How much productivity can I potentially gain from multitasking?
We all love the allure of multitasking – switching from reading a digital book, texting a peer, and working on a spreadsheet for our next presentation, all while meeting with our team via zoom. It is a cultural norm that drives our habits, our practices, and it as the heart of many of our “productivity” practices. Why work on only one thing when I can easily do 3-4 things at the same time!
However, it doesn’t work.
The answer to the question of “how much productive time do you gain?” is actually stated in negative terms – up to 40% of productivity loss depending on the complexity of the tasks you are attempting to do simultaneously.
That’s right – you may just need to put your phone down for this one.
Productivity is negatively impacted by multitasking – and not by a small percentage or only on selected tasks. Multitasking has many negative impacts, including that it:
- generates errors
- creates rework
- drives inefficiency
- slows throughput on each of the tasks attempted
- interferes with focus
- frustrates peers and teams
What the research shows1
Subtle “switching” costs cut efficiency, raise risk.
Doing more than one task at a time, especially more than one complex task, takes a toll on productivity. Although that shouldn’t surprise anyone who has talked on the phone while checking e-mail or talked on a phone while driving, the extent of the problem might come as a shock.
Psychologists who study what happens to cognition (mental processes) when people try to perform more than one task at a time have found that the mind and brain were not designed for heavy-duty multitasking. Psychologists tend to liken the job to choreography or air-traffic control, noting that in these operations, as in others, mental overload can result in catastrophe.
Multitasking can take place when someone tries to perform two tasks simultaneously, switch from one task to another, or perform two or more tasks in rapid succession. To determine the costs of this kind of mental “juggling,” psychologists conduct task-switching experiments. By comparing how long it takes for people to get everything done, the psychologists can measure the cost in time for switching tasks. They also assess how different aspects of the tasks, such as complexity or familiarity, affect any extra time cost of switching.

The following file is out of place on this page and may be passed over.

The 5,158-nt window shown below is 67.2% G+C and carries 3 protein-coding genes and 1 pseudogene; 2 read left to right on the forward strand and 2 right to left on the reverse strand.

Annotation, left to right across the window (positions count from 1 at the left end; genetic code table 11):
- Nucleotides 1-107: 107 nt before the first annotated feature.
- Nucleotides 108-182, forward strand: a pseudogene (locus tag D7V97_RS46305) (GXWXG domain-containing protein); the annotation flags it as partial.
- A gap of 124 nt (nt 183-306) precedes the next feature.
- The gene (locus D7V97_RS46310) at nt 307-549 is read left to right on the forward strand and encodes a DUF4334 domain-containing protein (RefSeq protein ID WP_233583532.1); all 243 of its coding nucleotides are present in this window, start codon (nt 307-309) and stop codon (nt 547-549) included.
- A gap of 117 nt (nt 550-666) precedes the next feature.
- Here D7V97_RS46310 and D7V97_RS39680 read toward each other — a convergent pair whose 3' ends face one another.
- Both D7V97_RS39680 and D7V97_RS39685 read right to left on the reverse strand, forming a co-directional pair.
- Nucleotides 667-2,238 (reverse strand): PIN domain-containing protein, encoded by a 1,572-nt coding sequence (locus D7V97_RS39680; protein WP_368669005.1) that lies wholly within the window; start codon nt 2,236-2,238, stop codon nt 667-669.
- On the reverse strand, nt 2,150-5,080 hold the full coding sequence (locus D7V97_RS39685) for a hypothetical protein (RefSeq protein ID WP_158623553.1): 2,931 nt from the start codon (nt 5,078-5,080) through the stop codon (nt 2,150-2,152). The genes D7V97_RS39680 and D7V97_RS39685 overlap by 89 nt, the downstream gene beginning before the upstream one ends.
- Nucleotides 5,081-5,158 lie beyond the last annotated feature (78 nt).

There appear to be two parts to the switch cost — one attributable to the time taken to adjust the mental control settings (which can be done in advance if there is time), and another part due to competition due to carry-over of the control settings from the previous trial (apparently immune to preparation).
Surprisingly, it can be harder to switch to the more habitual of two tasks afforded by a stimulus. For example, Renata Meuter, PhD, and Alan Allport, PhD, reported in 1999 that if people had to name digits in their first or second language, depending on the color of the background, as one might expect they named digits in their second language slower than in their first when the language repeated. But they were slower in their first language when the language changed.
What the research means
According to Meyer, Evans, and Rubinstein, converging evidence suggests that the human “executive control” processes have two distinct, complementary stages. They call one stage “goal shifting” (“I want to do this now instead of that”) and the other stage “rule activation” (“I’m turning off the rules for that and turning on the rules for this”). Both stages help people to, without awareness, switch between tasks. That’s helpful. Problems arise only when switching costs conflict with environmental demands for productivity and safety.
Although switching costs may be relatively small, sometimes just a few tenths of a second per switch, they can add up to large amounts when people switch repeatedly back and forth between tasks. Thus, multitasking may seem efficient on the surface but may take more time in the end and involve more error. Meyer has said that even brief mental blocks created by shifting between tasks can cost as much as 40 percent of someone’s productive time.